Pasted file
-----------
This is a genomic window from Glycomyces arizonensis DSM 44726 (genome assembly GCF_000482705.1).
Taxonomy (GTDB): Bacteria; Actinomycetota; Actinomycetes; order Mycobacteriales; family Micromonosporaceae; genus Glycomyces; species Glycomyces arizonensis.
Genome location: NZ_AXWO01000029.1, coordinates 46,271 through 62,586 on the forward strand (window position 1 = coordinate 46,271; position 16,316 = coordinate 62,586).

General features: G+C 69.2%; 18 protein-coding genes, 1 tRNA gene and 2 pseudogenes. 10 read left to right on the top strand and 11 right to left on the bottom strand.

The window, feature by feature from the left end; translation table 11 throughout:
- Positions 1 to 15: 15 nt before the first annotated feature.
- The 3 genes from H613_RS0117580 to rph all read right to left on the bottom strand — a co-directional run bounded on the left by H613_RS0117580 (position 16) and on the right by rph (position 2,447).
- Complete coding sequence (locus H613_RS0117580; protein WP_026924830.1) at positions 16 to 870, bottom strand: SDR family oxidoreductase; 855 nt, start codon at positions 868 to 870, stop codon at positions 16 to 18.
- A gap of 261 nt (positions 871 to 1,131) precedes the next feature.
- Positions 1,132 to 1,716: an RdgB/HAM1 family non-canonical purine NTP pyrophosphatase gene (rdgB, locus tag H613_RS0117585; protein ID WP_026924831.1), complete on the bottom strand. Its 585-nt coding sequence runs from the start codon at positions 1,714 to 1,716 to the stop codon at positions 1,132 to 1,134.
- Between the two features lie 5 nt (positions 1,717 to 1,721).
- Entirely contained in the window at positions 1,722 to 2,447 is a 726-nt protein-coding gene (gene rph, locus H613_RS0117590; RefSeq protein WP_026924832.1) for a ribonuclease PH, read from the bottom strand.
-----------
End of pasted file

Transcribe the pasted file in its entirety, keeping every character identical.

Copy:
This is a genomic window from Glycomyces arizonensis DSM 44726 (genome assembly GCF_000482705.1).
Taxonomy (GTDB): Bacteria; Actinomycetota; Actinomycetes; order Mycobacteriales; family Micromonosporaceae; genus Glycomyces; species Glycomyces arizonensis.
Genome location: NZ_AXWO01000029.1, coordinates 46,271 through 62,586 on the forward strand (window position 1 = coordinate 46,271; position 16,316 = coordinate 62,586).

General features: G+C 69.2%; 18 protein-coding genes, 1 tRNA gene and 2 pseudogenes. 10 read left to right on the top strand and 11 right to left on the bottom strand.

The window, feature by feature from the left end; translation table 11 throughout:
- Positions 1 to 15: 15 nt before the first annotated feature.
- The 3 genes from H613_RS0117580 to rph all read right to left on the bottom strand — a co-directional run bounded on the left by H613_RS0117580 (position 16) and on the right by rph (position 2,447).
- Complete coding sequence (locus H613_RS0117580; protein WP_026924830.1) at positions 16 to 870, bottom strand: SDR family oxidoreductase; 855 nt, start codon at positions 868 to 870, stop codon at positions 16 to 18.
- A gap of 261 nt (positions 871 to 1,131) precedes the next feature.
- Positions 1,132 to 1,716: an RdgB/HAM1 family non-canonical purine NTP pyrophosphatase gene (rdgB, locus tag H613_RS0117585; protein ID WP_026924831.1), complete on the bottom strand. Its 585-nt coding sequence runs from the start codon at positions 1,714 to 1,716 to the stop codon at positions 1,132 to 1,134.
- Between the two features lie 5 nt (positions 1,717 to 1,721).
- Entirely contained in the window at positions 1,722 to 2,447 is a 726-nt protein-coding gene (gene rph, locus H613_RS0117590; RefSeq protein WP_026924832.1) for a ribonuclease PH, read from the bottom strand.